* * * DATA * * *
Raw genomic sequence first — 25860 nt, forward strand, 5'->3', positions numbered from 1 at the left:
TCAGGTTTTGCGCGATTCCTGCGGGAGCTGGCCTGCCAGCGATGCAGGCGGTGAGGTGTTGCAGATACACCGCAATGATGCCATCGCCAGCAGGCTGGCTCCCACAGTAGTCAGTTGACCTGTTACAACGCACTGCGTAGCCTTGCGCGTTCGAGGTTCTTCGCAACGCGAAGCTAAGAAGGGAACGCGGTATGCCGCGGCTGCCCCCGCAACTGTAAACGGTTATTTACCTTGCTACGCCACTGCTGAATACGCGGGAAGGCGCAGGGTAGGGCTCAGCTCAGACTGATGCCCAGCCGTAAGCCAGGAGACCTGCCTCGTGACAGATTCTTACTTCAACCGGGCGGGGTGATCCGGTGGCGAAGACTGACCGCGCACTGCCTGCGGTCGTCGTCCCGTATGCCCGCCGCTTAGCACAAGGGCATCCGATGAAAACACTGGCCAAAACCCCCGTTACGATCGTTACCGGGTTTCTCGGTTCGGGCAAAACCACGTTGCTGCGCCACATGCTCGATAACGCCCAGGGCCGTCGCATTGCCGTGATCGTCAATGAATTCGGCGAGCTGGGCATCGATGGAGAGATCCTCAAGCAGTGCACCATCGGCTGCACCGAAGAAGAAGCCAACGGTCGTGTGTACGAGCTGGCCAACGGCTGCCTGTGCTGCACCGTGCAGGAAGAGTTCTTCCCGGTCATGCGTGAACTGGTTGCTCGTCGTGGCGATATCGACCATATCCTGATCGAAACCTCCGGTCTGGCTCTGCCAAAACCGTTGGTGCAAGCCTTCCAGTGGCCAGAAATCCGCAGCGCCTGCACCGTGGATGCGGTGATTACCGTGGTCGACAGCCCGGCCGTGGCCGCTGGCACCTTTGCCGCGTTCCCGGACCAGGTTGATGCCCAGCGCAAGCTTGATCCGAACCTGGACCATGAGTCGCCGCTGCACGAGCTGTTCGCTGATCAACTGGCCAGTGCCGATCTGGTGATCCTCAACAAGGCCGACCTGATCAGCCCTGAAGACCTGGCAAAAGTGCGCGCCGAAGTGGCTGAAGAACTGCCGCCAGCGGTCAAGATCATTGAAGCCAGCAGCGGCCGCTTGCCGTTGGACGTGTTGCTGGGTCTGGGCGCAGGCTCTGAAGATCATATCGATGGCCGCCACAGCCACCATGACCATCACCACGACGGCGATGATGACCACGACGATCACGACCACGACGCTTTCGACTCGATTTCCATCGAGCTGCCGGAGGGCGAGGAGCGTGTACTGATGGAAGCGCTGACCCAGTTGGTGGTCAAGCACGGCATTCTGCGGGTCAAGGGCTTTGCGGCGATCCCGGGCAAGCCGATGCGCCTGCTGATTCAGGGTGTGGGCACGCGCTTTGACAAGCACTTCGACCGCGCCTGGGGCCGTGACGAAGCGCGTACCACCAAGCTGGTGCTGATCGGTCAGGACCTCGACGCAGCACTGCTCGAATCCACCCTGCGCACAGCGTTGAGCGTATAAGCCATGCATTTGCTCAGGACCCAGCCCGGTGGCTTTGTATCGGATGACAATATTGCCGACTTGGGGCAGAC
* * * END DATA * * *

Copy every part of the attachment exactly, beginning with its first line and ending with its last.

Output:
Raw genomic sequence first — 25860 nt, forward strand, 5'->3', positions numbered from 1 at the left:
TCAGGTTTTGCGCGATTCCTGCGGGAGCTGGCCTGCCAGCGATGCAGGCGGTGAGGTGTTGCAGATACACCGCAATGATGCCATCGCCAGCAGGCTGGCTCCCACAGTAGTCAGTTGACCTGTTACAACGCACTGCGTAGCCTTGCGCGTTCGAGGTTCTTCGCAACGCGAAGCTAAGAAGGGAACGCGGTATGCCGCGGCTGCCCCCGCAACTGTAAACGGTTATTTACCTTGCTACGCCACTGCTGAATACGCGGGAAGGCGCAGGGTAGGGCTCAGCTCAGACTGATGCCCAGCCGTAAGCCAGGAGACCTGCCTCGTGACAGATTCTTACTTCAACCGGGCGGGGTGATCCGGTGGCGAAGACTGACCGCGCACTGCCTGCGGTCGTCGTCCCGTATGCCCGCCGCTTAGCACAAGGGCATCCGATGAAAACACTGGCCAAAACCCCCGTTACGATCGTTACCGGGTTTCTCGGTTCGGGCAAAACCACGTTGCTGCGCCACATGCTCGATAACGCCCAGGGCCGTCGCATTGCCGTGATCGTCAATGAATTCGGCGAGCTGGGCATCGATGGAGAGATCCTCAAGCAGTGCACCATCGGCTGCACCGAAGAAGAAGCCAACGGTCGTGTGTACGAGCTGGCCAACGGCTGCCTGTGCTGCACCGTGCAGGAAGAGTTCTTCCCGGTCATGCGTGAACTGGTTGCTCGTCGTGGCGATATCGACCATATCCTGATCGAAACCTCCGGTCTGGCTCTGCCAAAACCGTTGGTGCAAGCCTTCCAGTGGCCAGAAATCCGCAGCGCCTGCACCGTGGATGCGGTGATTACCGTGGTCGACAGCCCGGCCGTGGCCGCTGGCACCTTTGCCGCGTTCCCGGACCAGGTTGATGCCCAGCGCAAGCTTGATCCGAACCTGGACCATGAGTCGCCGCTGCACGAGCTGTTCGCTGATCAACTGGCCAGTGCCGATCTGGTGATCCTCAACAAGGCCGACCTGATCAGCCCTGAAGACCTGGCAAAAGTGCGCGCCGAAGTGGCTGAAGAACTGCCGCCAGCGGTCAAGATCATTGAAGCCAGCAGCGGCCGCTTGCCGTTGGACGTGTTGCTGGGTCTGGGCGCAGGCTCTGAAGATCATATCGATGGCCGCCACAGCCACCATGACCATCACCACGACGGCGATGATGACCACGACGATCACGACCACGACGCTTTCGACTCGATTTCCATCGAGCTGCCGGAGGGCGAGGAGCGTGTACTGATGGAAGCGCTGACCCAGTTGGTGGTCAAGCACGGCATTCTGCGGGTCAAGGGCTTTGCGGCGATCCCGGGCAAGCCGATGCGCCTGCTGATTCAGGGTGTGGGCACGCGCTTTGACAAGCACTTCGACCGCGCCTGGGGCCGTGACGAAGCGCGTACCACCAAGCTGGTGCTGATCGGTCAGGACCTCGACGCAGCACTGCTCGAATCCACCCTGCGCACAGCGTTGAGCGTATAAGCCATGCATTTGCTCAGGACCCAGCCCGGTGGCTTTGTATCGGATGACAATATTGCCGACTTGGGGCAGAC